Richards ran down the winding staircase in his downtown apartment to search for Muriel’s photos. Minutes later he scurried down again to find a copy of his last CD, “Dal Richards and Friends – One More Time.”
“Everyone needs a little bit of luck, as the song says, in life, to help things turn out as they hope for,” he read.
He looked up and smiled before continuing. “Of course there are many other prerequisites, such as desire, energy, and of prime importance, the desire to excel.“
Richards said that he feels lucky to be active at his age, but also that he puts a lot of effort into his performances. He said that he was always competing with himself.
“I want to be able to write, sing, blow my horn, lead a band, be a master of ceremonies, whatever, I want to excel at it,” he said.
The question that bothers him most is ‘when will he retire?’ He laughs at the thought. “What would I do with myself?” he said.
He said that he’s come to a point where he asks the person back, “Well, when are YOU going to retire?”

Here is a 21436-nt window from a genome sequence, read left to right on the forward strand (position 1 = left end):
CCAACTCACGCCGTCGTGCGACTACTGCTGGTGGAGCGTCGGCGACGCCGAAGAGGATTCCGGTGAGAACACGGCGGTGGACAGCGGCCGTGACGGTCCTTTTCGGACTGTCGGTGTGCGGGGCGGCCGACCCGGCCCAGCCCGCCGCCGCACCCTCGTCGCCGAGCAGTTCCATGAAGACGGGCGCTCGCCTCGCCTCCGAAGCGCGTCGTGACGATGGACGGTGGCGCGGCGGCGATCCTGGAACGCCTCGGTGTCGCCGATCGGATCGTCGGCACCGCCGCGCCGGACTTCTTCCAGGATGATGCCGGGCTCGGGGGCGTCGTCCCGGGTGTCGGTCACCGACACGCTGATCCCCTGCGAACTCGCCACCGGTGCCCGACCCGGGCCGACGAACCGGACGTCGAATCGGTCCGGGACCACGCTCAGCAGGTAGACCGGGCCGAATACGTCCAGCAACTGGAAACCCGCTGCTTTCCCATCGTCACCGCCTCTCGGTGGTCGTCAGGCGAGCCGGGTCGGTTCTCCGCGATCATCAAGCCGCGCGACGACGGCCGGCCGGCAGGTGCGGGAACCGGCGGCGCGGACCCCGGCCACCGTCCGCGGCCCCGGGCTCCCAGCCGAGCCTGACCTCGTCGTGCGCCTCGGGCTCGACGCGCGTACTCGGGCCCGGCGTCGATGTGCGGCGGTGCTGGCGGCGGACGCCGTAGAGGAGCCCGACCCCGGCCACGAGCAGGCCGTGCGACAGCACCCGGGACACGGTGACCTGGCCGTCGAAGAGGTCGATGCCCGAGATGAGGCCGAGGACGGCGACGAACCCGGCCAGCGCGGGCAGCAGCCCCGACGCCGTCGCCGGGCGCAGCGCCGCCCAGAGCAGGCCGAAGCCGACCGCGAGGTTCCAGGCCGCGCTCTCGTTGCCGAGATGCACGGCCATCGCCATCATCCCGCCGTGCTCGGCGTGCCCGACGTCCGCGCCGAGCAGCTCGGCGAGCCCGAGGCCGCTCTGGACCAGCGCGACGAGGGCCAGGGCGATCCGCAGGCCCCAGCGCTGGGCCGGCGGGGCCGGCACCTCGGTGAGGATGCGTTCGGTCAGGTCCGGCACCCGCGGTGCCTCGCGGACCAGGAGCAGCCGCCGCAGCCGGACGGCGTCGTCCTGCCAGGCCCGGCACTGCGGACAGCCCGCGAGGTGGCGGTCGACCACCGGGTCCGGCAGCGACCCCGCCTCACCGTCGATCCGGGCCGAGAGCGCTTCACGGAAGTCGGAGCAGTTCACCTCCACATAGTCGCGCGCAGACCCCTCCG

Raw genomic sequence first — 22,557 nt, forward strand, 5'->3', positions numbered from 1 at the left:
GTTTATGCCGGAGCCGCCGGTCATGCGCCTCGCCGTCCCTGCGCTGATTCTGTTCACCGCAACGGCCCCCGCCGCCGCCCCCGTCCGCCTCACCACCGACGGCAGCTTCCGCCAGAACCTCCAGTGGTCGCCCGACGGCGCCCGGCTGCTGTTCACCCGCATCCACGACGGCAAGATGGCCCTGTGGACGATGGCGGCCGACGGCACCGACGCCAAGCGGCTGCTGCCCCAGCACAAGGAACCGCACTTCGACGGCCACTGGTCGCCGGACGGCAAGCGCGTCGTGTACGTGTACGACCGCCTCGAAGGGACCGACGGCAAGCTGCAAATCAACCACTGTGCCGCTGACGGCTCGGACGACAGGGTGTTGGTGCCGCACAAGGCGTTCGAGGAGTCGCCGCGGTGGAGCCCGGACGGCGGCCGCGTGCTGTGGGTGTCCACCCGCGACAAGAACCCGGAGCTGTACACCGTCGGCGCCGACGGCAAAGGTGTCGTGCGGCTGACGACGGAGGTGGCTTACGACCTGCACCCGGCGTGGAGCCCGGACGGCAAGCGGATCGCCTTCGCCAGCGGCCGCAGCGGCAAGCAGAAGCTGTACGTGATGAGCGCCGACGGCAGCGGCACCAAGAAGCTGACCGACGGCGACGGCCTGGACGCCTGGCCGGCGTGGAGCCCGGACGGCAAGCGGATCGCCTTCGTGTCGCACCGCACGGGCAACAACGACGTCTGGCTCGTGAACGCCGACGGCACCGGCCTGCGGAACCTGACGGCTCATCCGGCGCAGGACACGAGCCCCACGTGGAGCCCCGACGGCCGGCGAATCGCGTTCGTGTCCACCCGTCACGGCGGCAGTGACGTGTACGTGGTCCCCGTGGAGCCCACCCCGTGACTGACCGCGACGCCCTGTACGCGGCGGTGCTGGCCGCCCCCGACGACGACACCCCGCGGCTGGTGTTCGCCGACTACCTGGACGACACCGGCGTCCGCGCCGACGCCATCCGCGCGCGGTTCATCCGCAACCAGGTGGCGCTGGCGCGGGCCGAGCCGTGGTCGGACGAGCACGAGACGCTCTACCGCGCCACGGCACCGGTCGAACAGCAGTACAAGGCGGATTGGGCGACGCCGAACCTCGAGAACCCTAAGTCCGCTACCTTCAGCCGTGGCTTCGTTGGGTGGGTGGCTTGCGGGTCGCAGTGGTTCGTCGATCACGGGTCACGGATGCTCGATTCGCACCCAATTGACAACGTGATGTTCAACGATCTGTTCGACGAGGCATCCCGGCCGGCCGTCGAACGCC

Richards said he still enjoys what he does and his good health allows him stay focused on his work. His memory sometimes falters for the lyrics to his songs, he said, but he never forgets the music.
Richards’ adventures and overtures
Richards literally stumbled into his calling as a virtuoso. He was on his way home from school in Vancouver’s Marpole district when he tried to snipe a bird with his slingshot.
The nine-year-old Richards was so eager to examine his fallen prey that he tripped and fell as he ran towards it. The slingshot’s prongs injured his eyes and he was doomed to spend weeks recovering in a dark room.
His parents enrolled him in music lessons to cheer him up and keep him occupied. He took to the clarinet, and the rest is music.
Listen to Dal sing ‘Hour of Parting’:[audio:https://thethunderbird.ca/files/2011/04/Dals-hour-of-parting.mp3|titles=Dal’s hour of parting]
Richards’ resilience is driven by his love for performance. Three years ago he underwent surgery on both his knees. “I thought to myself, that’s a lot of time away from the bandstand,” he said.